The decision by the urgent matters court may be used by the government as a green light to go ahead with the transfer of the islands of Tiran and Sanafir to Saudi Arabia.
In June, an administrative court had overturned a maritime border agreement, signed during a visit to Cairo by Saudi Arabia’s King Salman in April, that handed the two islands to Riyadh.
The deal prompted accusations that President Abdel Fattah al-Sisi had “sold” the islands in return for Saudi investments, and led to rare protests in Cairo.
The government said in June it would appeal the administrative court’s decision.
It has said the islands were Saudi to begin with but leased to Egypt for protection in the 1950s.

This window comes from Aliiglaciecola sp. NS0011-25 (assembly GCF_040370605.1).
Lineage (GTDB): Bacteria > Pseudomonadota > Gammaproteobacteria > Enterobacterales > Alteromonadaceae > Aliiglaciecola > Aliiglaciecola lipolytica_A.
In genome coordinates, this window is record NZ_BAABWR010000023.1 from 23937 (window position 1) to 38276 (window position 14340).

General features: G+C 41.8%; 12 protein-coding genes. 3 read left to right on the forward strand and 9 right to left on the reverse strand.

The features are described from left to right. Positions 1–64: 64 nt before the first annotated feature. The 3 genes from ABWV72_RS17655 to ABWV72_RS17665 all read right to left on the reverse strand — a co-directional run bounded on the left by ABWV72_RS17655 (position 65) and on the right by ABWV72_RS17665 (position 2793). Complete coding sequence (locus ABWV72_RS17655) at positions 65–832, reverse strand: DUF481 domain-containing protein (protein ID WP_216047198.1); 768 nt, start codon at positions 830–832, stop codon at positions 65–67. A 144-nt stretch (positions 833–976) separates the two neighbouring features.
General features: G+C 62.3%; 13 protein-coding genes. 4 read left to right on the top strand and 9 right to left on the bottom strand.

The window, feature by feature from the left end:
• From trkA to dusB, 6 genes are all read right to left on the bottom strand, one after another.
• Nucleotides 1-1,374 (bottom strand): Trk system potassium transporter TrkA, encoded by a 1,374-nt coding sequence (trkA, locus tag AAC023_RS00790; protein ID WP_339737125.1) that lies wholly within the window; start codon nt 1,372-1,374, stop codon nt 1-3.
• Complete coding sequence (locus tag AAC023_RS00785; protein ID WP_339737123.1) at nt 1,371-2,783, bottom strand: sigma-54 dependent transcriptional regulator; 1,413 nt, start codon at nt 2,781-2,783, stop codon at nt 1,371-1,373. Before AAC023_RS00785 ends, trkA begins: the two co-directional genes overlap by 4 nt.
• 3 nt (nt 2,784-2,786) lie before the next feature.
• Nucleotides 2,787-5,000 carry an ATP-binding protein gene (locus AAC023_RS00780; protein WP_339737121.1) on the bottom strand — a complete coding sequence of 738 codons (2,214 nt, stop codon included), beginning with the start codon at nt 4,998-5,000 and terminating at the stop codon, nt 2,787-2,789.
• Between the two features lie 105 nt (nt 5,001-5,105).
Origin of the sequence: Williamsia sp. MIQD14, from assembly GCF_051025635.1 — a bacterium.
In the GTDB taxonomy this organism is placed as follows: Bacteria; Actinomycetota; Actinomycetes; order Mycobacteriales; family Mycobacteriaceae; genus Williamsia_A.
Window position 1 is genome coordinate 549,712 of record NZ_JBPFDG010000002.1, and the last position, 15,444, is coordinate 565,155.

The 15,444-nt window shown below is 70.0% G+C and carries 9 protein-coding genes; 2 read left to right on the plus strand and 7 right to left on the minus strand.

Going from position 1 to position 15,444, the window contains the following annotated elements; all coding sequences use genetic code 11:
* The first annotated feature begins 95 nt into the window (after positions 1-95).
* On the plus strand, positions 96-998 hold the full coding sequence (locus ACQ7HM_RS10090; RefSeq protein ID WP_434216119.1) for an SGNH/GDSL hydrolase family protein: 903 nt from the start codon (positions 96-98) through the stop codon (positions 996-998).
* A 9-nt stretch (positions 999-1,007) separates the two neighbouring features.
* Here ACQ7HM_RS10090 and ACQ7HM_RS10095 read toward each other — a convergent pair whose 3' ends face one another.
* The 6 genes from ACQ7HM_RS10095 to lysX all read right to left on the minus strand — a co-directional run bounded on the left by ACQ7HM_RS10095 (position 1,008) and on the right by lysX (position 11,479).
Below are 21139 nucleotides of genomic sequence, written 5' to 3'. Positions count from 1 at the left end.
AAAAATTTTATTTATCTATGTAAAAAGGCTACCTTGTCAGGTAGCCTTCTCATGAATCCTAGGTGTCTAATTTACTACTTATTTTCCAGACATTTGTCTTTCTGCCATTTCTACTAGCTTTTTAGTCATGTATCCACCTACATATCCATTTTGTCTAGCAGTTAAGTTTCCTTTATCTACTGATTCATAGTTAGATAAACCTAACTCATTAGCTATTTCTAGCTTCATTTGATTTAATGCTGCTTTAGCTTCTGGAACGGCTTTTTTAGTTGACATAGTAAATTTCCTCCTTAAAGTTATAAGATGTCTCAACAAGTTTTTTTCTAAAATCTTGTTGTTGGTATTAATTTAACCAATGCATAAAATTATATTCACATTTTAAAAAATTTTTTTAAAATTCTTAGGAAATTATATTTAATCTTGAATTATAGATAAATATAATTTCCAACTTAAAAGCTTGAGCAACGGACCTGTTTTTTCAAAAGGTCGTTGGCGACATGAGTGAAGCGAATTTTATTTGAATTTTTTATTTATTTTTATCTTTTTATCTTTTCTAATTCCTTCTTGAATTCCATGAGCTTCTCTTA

In Thursday’s decision, the urgent matters court issued an injunction against the freeze, at the behest of a lawyer.
The court does not rule on the substance of a case, and its decisions can be appealed.
Khaled Ali, the lawyer who had initially demanded the transfer be blocked, said on Thursday that the urgent matters court had no jurisdiction in this case.
“Only the highest administrative court can suspend the implementation of an administrative court’s verdict,” Ali told AFP.
Mohamed Nour Farahat, a law professor at Zagazig university, shared Ali’s opinion.
But he said the government may try to use the ruling to put the transfer deal to a vote in parliament, predicting “a confrontation between powers.”
Oil-rich Saudi Arabia is one of the main regional backers of Sisi, a former army chief who has overseen a crackdown on the opposition since ousting his Islamist predecessor Mohamed Morsi in 2013.